The adventurous Lady Edwina Esketh travels to the princely state of Ranchipur in India with her husband, Lord Albert Esketh, who is there to purchase some of the Maharajah's horses. She's ... See full summary »
De Lesseps is a young aristocrat who conceives the idea for the Suez Canal. When Napoleon fails him, the British show interest. Though the production values make the film entertaining its historical content is generally agreed to be awful. Written by
Ed Stephan <email@example.com>
In an interview in the late 1970s, director Allan Dwan talked of the censorship battle he had with the Hays Office over the wet-shirt scene, in which Annabella's erect nipples are on prominent display. "I wanted them to show," he said. His argument with the Hays Office was, "Have you ever seen a nude woman? Ever seen your wife nude? There was nothing there that wasn't positively true to life ... you knew she was going to be sexy ... that's why you picked her. The audience knows. This is my idea of giving it to them. All women are alike - they can go to the mirror and see that anytime." The matter was dropped as re-shooting the scene would have cost too much as the studio would have had to rebuild the entire set. Dwan said that his nemesis, studio boss Darryl F. Zanuck, was pleased with the picture. See more »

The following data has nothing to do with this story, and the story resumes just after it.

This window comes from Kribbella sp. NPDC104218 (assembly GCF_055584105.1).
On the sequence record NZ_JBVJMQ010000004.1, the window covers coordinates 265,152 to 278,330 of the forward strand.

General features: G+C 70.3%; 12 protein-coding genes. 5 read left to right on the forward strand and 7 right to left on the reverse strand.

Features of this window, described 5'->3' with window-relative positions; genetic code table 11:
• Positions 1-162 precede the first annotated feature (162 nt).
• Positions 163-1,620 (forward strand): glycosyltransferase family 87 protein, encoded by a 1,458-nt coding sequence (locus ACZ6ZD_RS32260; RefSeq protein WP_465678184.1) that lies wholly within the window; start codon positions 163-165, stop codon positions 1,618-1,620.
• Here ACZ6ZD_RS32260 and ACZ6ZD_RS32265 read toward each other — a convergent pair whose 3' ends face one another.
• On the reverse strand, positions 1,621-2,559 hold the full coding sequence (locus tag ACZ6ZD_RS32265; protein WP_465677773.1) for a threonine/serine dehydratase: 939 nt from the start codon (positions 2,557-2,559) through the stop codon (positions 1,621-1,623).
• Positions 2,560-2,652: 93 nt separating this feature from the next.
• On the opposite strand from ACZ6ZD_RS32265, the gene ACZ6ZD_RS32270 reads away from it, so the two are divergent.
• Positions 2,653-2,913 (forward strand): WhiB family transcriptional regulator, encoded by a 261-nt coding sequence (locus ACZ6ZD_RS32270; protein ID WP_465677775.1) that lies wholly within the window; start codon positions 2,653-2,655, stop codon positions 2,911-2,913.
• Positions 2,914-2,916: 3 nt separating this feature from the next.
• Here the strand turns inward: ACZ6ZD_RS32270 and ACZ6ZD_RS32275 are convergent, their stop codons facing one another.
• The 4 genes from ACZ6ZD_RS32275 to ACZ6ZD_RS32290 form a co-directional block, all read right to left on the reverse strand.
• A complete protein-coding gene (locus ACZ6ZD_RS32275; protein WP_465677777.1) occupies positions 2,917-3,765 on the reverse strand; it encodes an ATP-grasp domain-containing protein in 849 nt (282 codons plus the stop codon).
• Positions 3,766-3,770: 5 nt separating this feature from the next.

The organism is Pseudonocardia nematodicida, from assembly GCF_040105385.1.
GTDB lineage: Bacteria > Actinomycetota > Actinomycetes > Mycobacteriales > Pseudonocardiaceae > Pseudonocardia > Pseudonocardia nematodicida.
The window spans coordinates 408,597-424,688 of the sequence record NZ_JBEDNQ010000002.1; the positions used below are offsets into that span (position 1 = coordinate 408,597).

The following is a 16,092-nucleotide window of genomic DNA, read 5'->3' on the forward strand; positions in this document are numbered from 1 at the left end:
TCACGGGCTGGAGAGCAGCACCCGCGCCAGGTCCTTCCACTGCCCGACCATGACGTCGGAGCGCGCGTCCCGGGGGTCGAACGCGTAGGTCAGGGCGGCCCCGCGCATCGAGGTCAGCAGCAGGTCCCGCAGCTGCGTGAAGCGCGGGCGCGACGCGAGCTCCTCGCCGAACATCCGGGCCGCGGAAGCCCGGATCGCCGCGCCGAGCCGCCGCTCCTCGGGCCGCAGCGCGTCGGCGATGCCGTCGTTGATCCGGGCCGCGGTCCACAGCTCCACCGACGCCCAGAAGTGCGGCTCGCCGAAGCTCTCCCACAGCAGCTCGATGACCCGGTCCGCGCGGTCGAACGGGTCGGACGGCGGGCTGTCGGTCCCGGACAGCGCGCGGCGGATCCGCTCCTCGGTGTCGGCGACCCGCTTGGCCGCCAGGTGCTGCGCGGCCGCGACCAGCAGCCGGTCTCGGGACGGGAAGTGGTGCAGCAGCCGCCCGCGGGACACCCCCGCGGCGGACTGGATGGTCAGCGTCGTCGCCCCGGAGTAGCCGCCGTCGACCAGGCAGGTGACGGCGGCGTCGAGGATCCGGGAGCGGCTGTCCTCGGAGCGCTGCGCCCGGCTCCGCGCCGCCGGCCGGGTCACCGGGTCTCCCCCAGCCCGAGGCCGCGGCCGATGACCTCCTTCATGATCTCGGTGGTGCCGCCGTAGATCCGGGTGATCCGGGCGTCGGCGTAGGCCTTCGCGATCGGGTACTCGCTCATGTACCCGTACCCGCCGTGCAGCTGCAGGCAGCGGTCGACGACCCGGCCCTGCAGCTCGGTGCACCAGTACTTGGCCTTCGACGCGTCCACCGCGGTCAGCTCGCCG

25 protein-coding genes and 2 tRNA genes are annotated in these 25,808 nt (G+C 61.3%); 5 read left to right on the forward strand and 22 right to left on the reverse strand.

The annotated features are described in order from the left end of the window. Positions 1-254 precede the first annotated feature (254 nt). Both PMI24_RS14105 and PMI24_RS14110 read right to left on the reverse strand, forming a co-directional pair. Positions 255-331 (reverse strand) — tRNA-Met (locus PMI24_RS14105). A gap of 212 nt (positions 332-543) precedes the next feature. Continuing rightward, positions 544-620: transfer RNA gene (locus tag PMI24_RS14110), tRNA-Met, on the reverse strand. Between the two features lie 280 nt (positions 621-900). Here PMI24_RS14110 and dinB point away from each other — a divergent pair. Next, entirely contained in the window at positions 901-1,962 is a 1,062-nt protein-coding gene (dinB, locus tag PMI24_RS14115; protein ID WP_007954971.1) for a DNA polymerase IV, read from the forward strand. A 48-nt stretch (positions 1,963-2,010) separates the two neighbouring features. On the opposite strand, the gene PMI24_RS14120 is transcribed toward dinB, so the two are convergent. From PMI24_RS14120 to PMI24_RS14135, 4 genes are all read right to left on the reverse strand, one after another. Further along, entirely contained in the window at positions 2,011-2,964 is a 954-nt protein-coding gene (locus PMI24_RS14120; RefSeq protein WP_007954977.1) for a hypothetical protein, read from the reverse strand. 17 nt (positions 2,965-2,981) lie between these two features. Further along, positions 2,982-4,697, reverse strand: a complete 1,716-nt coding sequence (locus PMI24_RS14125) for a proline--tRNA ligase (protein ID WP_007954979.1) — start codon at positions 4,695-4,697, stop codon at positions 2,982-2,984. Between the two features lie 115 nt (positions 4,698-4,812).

[His party appears to be losing the election]
Yes, I'm afraid you're right. Apparently the present government have temporarily averted the danger of England taking over the leadership of the world, huh?
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This is a very solid 20th Century Fox/Tyrone Power epic film. While not the best Power ever did, it is still very good and worth seeing. Plus, it gives people a chance to see the real-life Mrs. Power, actress Annabella. Rarely do you get a chance to see actors starring with their wives. The film score, sets, direction and script are all very good--though perhaps a little too much emphasis is placed on romance. Oh well, perhaps that's what you get for putting your wife in the film (just kidding). After you see this film, you might also then try watching the movie DISRAELI, so you can find out that just a few years after the French almost single-handedly built the canal, the British swooped in and obtained a 50% interest! Now that's cheeky!
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